For more than a decade, in evening courses and workshops on children�s literature and in my undergraduate seminar, I have read and discussed with others a popular children�s book of the 1960s, Shel Silverstein�s The Giving Tree, published in 1963. Parents and grandparents in my evening courses have opined that The Giving Tree is emblematic of all that went wrong with the �me generation.� They have argued, vociferously at times, that this book is a quintessentially sixties statement of lenient and permissive parenthood that we now know failed.
Perhaps more surprisingly, my undergraduate students have weighed in similarly. Many criticize The Giving Tree as a poor model for the relation of parent and child. Opinions are mixed, but a significant majority object to the book. They do not like the boy in Silverstein�s story, or the tree, for that matter. They view the boy as selfish, insensitive, and spoiled by the anthropomorphized tree, and view the tree as the epitome of a permissive and destructively indulgent parent.
I liked the article and what it had to say on parenting; but I disagreed with the author’s take on the book because I don’t think the book is fundamentally about the parent/child relationship or about human relationships at all. The author is right that if you read the relationship between the tree and the boy as a positive one, intended as a model of human relationships, it is a seriously flawed story and not worthy of passing on to children. However, I don’t think the book is intended as a model for how we are to interact with each other. I think it is a parable.
The Giving Tree quite accurately portrays the relationship many of us, probably most of us, have with God. We ask and we ask and we ask, we take and we take and we don’t offer thanks, gratitude or true love. And yet God gives and gives and gives and loves us anyway, despite our faults.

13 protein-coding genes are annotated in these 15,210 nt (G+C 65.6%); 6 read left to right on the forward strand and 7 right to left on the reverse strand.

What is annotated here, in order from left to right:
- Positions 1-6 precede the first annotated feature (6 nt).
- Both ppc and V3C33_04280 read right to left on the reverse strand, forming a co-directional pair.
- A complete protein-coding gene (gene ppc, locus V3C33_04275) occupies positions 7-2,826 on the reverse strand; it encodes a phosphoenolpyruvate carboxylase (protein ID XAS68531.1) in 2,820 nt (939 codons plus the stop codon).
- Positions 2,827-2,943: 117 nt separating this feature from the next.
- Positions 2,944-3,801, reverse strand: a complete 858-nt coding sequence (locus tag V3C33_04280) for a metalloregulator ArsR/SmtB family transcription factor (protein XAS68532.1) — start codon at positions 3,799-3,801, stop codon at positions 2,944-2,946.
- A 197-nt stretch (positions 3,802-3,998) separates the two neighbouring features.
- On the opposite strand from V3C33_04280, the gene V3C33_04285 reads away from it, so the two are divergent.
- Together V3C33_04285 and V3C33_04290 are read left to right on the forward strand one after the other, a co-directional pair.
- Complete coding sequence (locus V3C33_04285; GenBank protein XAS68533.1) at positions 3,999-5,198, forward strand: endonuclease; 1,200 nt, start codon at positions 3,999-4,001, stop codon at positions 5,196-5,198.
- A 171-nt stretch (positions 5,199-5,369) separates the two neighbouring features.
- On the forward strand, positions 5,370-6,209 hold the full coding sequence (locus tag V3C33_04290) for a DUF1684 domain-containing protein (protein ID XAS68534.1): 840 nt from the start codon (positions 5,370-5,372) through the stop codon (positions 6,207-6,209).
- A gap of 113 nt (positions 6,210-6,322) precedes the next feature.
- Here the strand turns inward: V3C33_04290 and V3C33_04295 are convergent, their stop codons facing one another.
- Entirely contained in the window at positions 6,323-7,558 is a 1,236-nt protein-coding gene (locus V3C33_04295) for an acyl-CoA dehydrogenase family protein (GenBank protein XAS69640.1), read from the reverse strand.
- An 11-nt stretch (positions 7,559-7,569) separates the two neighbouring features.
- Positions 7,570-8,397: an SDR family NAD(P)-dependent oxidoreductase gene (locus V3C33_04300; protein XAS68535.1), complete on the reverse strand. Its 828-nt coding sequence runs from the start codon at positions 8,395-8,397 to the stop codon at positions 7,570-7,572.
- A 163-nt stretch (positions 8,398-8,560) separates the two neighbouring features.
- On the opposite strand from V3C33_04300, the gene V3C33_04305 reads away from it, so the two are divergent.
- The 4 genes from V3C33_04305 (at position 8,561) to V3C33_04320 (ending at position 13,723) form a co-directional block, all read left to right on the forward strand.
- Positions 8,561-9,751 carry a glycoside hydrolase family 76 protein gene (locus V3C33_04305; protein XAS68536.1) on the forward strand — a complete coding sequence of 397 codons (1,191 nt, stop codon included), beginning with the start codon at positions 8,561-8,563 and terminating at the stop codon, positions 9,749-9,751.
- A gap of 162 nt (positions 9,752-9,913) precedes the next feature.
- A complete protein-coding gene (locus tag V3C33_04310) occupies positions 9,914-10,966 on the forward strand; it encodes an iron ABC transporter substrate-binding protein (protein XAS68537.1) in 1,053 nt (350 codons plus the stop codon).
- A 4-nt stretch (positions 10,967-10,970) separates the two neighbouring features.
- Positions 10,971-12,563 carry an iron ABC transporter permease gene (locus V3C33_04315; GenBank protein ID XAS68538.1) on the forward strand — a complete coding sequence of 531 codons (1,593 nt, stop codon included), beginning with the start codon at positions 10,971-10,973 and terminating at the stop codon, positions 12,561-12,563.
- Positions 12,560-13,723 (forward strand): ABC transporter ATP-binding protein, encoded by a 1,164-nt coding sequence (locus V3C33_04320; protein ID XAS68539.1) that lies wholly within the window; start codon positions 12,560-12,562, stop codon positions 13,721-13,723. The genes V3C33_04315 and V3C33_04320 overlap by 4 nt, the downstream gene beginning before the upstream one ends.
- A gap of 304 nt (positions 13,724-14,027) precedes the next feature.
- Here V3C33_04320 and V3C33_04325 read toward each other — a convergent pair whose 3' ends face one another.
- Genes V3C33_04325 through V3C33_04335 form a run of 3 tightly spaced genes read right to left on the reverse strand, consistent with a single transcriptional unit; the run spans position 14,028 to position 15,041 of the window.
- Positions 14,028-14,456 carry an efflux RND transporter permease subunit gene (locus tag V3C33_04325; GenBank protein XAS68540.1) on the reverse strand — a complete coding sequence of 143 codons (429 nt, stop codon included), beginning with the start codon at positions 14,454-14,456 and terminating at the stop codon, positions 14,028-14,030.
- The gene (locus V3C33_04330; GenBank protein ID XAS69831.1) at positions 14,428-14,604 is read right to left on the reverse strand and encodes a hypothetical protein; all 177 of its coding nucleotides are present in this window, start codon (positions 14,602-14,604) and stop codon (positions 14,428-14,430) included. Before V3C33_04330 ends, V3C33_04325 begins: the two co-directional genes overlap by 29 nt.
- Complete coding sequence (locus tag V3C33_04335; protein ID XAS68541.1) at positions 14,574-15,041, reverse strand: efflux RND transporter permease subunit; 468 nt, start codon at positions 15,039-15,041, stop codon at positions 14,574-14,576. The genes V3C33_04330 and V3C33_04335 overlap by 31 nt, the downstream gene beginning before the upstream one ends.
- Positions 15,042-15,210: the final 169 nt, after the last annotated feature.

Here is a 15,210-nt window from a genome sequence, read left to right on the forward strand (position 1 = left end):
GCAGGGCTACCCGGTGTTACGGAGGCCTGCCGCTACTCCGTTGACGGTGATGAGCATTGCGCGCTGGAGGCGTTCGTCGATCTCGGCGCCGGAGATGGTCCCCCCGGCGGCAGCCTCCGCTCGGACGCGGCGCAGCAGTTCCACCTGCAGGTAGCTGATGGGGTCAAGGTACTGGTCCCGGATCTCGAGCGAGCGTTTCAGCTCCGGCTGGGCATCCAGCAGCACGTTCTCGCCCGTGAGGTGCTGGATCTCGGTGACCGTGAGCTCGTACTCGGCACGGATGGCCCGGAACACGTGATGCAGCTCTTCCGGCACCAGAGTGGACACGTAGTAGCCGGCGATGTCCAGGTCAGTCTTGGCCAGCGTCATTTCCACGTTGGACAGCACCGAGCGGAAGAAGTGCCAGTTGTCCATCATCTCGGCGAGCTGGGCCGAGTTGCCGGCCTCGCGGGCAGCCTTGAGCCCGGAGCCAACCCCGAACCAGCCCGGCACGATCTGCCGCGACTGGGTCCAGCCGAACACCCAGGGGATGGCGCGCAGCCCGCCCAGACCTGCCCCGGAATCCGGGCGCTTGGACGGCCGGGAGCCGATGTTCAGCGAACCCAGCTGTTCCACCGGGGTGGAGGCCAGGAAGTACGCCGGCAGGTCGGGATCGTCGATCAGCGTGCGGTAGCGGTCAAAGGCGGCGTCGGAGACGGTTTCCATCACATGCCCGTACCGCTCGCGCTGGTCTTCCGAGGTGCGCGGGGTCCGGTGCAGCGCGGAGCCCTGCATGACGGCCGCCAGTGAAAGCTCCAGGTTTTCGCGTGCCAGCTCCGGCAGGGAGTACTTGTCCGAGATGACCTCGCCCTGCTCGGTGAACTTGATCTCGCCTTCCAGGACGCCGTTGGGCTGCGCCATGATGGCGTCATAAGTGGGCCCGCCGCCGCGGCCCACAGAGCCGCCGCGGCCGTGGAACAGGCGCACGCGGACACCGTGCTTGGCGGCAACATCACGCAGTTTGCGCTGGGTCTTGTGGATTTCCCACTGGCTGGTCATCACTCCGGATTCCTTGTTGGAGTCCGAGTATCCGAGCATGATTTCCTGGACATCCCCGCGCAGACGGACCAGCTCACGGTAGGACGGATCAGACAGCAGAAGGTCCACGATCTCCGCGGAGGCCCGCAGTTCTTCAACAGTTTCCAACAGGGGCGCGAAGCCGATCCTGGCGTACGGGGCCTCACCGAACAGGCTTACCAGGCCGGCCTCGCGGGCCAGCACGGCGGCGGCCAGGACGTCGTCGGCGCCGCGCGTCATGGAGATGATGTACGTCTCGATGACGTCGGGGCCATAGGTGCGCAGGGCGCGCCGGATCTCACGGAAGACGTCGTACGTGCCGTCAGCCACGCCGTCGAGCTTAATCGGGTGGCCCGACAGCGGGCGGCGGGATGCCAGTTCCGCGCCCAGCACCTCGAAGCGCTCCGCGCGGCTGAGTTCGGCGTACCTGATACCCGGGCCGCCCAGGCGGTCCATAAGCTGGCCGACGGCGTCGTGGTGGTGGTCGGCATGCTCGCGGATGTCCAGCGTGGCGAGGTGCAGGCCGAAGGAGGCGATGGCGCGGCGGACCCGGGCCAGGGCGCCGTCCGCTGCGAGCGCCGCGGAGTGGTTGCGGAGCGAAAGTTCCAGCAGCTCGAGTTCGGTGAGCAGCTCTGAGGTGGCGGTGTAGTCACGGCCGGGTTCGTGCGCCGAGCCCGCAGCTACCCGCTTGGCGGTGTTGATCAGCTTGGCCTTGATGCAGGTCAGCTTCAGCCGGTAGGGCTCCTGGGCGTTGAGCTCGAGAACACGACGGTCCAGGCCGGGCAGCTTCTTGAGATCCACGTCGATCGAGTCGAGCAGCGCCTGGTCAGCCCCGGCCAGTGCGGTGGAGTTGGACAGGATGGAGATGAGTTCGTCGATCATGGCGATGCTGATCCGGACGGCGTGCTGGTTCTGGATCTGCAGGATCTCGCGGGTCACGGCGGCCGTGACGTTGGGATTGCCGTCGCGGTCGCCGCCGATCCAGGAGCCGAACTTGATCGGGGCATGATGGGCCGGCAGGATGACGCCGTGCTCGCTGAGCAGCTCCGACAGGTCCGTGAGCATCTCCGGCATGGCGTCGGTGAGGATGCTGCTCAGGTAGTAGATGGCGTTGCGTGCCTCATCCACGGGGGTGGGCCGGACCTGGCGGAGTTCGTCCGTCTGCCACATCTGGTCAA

Just look at how in the Old Testament Israel is continually portrayed as the faithless wife while God is the faithful husband who never turns his back on his beloved, never gives up, never stops loving. Just look at Christ, the Bridegroom, hanging from the cross, the ultimate giving tree.
I guess it depends on how you discuss the book and read it with children. Do you explain why the boy’s actions are selfish and how the tree’s love is like God’s love for us? Do you discuss how our selfishness wounds God, each selfish act becoming a disfiguring blow, a nail driven into Christ’s hands or feet, a whip across Christ’s back? St. Paul says that he loved us while we were yet sinners, just as the tree loves the boy even when the boy takes the tree’s self-giving love terribly for granted.
If you are going to criticize the book for its portrayal of a bad parent/child relationship, you might as well criticize Christ as well for giving us a bad example in the parable of the prodigal son. If the tree is a bad, permissive, dangerously indulgent parent, then what can you say except that the father in the parable is a bad parent as well.
I love The Giving Tree, have always loved it since my parents read it to me, because my child’s heart always understood in the story a parable of the Father’s boundless love for his undeserving, thankless, selfish, Prodigal children.